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I have a folder containing multiple files with names like:

pnahc.d_m05d17h09m30

I want to place an extension at the end of the filename so that the new filename looks like:

pnahc.d_m05d17h09m30.txt

I tried using ren *. *.txt, but it did not work. How can I do this?

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You could possibly use a FOR loop. –  user3463 Aug 14 '12 at 0:14
    
Does "REN * .TXT" work? The wildcard "/." would imply any filename that ends in a period. I can't try it on this PC, but I seem to remember it working in XP. –  hdhondt Aug 14 '12 at 3:45
    
Does "REN star star.TXT" work? The wildcard "star." would imply any filename that ends in a period. I can't try it on this PC, but I seem to remember it working in XP. Sorry for the "star"s as I cannot figure out any other way to prevent it from turning into italics –  hdhondt Aug 14 '12 at 3:50
    
@hdhondt Enclose it in backticks to indicate an inline code block (`<code goes here>`). If you ever want to use an asterisk in normal text, insert a backslash before it: \*hello\* so you can have something like this: *hello* –  Bob Aug 15 '12 at 3:06
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5 Answers

According to this page you could try running these commands in powershell (search for it in the windows start menu):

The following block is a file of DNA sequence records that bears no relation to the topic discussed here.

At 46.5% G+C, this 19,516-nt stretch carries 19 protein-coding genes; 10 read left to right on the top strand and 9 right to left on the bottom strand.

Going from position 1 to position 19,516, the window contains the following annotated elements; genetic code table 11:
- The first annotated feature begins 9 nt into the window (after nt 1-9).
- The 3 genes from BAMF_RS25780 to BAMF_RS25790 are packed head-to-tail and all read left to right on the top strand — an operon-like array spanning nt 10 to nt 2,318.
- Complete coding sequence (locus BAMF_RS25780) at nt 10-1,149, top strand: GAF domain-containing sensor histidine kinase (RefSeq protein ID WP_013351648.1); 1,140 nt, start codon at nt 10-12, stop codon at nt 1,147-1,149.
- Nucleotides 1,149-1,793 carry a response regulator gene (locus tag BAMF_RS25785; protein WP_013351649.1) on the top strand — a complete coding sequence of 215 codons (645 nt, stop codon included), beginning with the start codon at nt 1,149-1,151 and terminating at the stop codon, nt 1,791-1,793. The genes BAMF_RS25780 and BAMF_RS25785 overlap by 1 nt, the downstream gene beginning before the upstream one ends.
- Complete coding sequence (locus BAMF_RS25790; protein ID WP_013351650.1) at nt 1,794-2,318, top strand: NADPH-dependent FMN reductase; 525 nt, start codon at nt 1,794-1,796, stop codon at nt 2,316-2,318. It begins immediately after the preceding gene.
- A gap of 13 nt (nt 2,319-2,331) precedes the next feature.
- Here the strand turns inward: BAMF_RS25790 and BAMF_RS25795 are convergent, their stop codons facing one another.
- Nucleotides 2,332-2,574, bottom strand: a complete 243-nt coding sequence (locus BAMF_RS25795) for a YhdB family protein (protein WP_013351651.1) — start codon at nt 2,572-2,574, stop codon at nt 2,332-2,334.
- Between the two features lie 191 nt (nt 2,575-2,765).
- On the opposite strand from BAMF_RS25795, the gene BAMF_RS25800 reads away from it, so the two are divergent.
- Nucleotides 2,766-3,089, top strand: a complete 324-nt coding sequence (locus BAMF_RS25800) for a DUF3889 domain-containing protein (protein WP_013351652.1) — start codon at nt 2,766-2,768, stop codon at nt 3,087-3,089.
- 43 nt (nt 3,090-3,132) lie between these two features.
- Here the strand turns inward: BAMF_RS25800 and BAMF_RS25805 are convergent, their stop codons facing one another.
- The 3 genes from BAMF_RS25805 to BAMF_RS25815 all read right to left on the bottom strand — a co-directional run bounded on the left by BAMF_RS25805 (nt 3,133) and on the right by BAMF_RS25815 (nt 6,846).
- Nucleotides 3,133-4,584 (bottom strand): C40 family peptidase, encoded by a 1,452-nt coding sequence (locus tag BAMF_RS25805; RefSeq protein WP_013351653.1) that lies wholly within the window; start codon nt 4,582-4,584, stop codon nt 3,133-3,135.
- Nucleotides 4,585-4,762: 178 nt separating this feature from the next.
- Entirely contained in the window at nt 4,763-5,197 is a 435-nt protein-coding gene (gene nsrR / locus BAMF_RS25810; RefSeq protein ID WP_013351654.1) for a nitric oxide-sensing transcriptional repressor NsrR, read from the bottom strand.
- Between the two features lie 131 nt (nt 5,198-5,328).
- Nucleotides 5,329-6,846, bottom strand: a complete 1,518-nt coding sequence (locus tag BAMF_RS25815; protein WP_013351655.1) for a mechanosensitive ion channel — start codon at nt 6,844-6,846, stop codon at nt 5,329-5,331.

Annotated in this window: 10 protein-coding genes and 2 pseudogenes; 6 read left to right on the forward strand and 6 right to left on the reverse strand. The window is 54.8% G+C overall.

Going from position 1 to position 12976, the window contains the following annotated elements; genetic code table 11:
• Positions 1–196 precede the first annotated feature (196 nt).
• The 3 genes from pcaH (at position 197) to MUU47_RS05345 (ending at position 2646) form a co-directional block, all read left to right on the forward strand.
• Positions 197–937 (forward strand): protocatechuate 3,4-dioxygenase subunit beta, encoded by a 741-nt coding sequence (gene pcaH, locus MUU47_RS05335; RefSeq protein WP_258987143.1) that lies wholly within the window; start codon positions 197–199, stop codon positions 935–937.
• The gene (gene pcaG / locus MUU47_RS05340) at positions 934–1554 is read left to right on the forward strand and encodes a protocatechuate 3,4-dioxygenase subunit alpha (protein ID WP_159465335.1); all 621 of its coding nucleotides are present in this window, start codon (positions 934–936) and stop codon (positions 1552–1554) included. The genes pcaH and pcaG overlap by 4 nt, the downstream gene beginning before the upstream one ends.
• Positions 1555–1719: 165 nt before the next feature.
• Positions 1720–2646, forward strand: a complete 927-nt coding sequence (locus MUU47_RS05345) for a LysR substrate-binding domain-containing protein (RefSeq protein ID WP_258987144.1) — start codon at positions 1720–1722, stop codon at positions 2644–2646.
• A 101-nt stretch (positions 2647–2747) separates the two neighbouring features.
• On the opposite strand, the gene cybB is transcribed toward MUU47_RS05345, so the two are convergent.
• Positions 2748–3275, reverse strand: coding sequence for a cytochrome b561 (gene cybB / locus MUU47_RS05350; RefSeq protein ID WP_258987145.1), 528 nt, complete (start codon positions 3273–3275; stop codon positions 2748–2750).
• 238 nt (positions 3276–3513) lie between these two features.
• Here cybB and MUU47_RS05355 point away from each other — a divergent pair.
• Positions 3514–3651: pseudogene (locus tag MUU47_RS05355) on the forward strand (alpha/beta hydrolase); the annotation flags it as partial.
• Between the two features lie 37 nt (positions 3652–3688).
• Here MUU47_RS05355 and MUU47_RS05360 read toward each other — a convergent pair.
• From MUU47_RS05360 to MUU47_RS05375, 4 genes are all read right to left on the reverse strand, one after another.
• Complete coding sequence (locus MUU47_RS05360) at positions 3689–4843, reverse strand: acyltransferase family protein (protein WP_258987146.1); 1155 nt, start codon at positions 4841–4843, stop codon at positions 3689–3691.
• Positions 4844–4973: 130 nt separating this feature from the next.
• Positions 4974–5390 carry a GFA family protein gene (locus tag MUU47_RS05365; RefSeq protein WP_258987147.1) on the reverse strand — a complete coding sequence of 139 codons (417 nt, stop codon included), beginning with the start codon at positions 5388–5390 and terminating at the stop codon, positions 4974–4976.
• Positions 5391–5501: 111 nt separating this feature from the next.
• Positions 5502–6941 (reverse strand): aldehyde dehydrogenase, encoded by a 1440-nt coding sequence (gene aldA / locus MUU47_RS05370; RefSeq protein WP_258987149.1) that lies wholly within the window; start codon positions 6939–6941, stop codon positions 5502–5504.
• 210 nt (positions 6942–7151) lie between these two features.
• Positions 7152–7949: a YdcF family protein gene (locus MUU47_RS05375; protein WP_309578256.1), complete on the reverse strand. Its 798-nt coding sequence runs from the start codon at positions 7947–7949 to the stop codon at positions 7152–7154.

cd "\path\to\dir"
Dir | rename-item -newname  { $_.Name +".jpg" }
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Thanks for the edit. I've changed my vote. –  user3463 Aug 15 '12 at 23:41
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Bulkrename can do it, first "remove" the extension, hit rename then hit reset, then add the one you want using the "extra" function. You can do this for multiple files in the same folder.

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A single command line command will do the trick:

for /f "tokens=*" %a in ('dir /b') do @ren "%a" "%a.txt"

Just change into the folder with the files.

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Can do it easily with PowerShell.

Get-ChildItem -Path C:\Directory | ? {!$_.PSIsContainer} | % {Rename-Item -LiteralPath $_.Name -NewName ($_.Name + ".txt")}`
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Here's the way to do it with JP Software's TCC, a command interpreter whose REN command supports regular expressions:

ren ::(.*) ::\1.txt

Without regular expressions, it's still a one-liner. TCC supports the same FOR syntax as Microsoft's cmd, so one could use the FOR one-liner from Multiverse IT's answer.

With all of the command-line answers here, by the way, note that it's important that scanning the directory precede any rename operations if possible. You weren't specific enough in your question about the original filenames, so in our answers we've had to assume that every file is to be processed. The search wildcards will therefore match the resultant filenames as well, ending up with files potentially being renamed multiple times, if one isn't careful.

If one knew that the source filenames only contained one dot, say, then one could construct a more restrictive search wildcard that didn't match the resultant filenames that have two dots. Using the non-regular expression form of TCC's ren command this would be:

ren *.*. *.*.txt

The trailing dot in the search wildcard is important. (. is actually a metacharacter in search wildcards, although very few people document it. It matches either a . or the end of a name.) It matches the ends of the names, and prevents the preceding * from matching a dot.

Further reading

  • JP Software. REN. Take Command / TCC Help.
  • JP Software. FOR. Take Command / TCC Help.
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